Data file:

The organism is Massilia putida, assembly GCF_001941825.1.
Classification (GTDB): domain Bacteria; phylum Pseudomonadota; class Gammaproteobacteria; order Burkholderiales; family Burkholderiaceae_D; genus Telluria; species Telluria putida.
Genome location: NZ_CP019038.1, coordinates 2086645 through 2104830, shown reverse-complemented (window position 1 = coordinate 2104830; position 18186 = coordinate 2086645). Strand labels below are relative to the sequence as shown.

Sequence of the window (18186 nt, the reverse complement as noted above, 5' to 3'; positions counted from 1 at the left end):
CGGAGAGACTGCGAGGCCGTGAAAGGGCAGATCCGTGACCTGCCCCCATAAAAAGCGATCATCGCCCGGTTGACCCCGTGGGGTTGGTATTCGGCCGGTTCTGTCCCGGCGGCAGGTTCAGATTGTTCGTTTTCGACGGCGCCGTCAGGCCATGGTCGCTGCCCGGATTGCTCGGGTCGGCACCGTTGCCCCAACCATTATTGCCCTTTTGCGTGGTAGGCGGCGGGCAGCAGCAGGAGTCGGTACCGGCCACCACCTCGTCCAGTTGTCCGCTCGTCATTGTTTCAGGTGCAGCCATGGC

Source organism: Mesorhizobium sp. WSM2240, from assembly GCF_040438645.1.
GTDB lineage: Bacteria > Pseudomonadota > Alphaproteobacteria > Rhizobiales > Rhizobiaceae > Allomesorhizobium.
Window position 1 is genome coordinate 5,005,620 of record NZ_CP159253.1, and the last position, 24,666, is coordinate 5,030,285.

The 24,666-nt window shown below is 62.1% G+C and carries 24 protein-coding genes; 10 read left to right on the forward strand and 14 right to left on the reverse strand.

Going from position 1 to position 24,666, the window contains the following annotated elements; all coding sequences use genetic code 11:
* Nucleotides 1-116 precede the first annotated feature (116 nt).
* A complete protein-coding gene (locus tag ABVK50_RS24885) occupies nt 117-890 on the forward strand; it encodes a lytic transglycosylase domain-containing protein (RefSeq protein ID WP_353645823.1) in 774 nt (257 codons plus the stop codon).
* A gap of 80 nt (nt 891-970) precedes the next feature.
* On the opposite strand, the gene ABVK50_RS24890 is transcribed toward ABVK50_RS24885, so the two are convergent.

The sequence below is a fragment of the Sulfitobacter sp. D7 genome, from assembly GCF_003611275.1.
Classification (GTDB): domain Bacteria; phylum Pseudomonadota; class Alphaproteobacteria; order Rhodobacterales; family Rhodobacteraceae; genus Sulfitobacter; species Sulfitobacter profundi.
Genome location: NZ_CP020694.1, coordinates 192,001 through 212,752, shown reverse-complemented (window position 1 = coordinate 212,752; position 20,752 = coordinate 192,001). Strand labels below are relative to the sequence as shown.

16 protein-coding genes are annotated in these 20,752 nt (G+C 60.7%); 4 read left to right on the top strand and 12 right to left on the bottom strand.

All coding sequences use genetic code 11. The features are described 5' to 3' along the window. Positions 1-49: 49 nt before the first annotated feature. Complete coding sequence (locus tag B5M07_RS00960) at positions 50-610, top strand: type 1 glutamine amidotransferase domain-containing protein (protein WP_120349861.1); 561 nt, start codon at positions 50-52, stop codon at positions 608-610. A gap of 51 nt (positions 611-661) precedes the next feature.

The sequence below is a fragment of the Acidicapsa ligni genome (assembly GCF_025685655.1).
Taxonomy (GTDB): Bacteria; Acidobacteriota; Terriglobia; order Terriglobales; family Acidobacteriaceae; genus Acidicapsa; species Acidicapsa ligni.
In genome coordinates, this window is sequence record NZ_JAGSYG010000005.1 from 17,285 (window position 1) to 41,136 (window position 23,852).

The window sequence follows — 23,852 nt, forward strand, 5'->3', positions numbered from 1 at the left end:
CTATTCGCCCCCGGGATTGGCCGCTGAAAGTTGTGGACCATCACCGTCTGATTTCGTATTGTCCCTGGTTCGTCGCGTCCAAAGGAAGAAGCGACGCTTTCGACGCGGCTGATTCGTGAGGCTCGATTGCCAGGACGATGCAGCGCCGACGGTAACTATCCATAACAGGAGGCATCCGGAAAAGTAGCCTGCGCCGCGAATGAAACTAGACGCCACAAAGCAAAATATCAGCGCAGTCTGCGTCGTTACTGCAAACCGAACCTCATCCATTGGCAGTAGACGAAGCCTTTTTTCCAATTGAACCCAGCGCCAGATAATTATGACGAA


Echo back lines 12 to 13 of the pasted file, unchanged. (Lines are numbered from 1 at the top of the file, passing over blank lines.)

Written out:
* A complete protein-coding gene (locus tag ABVK50_RS24885) occupies nt 117-890 on the forward strand; it encodes a lytic transglycosylase domain-containing protein (RefSeq protein ID WP_353645823.1) in 774 nt (257 codons plus the stop codon).
* A gap of 80 nt (nt 891-970) precedes the next feature.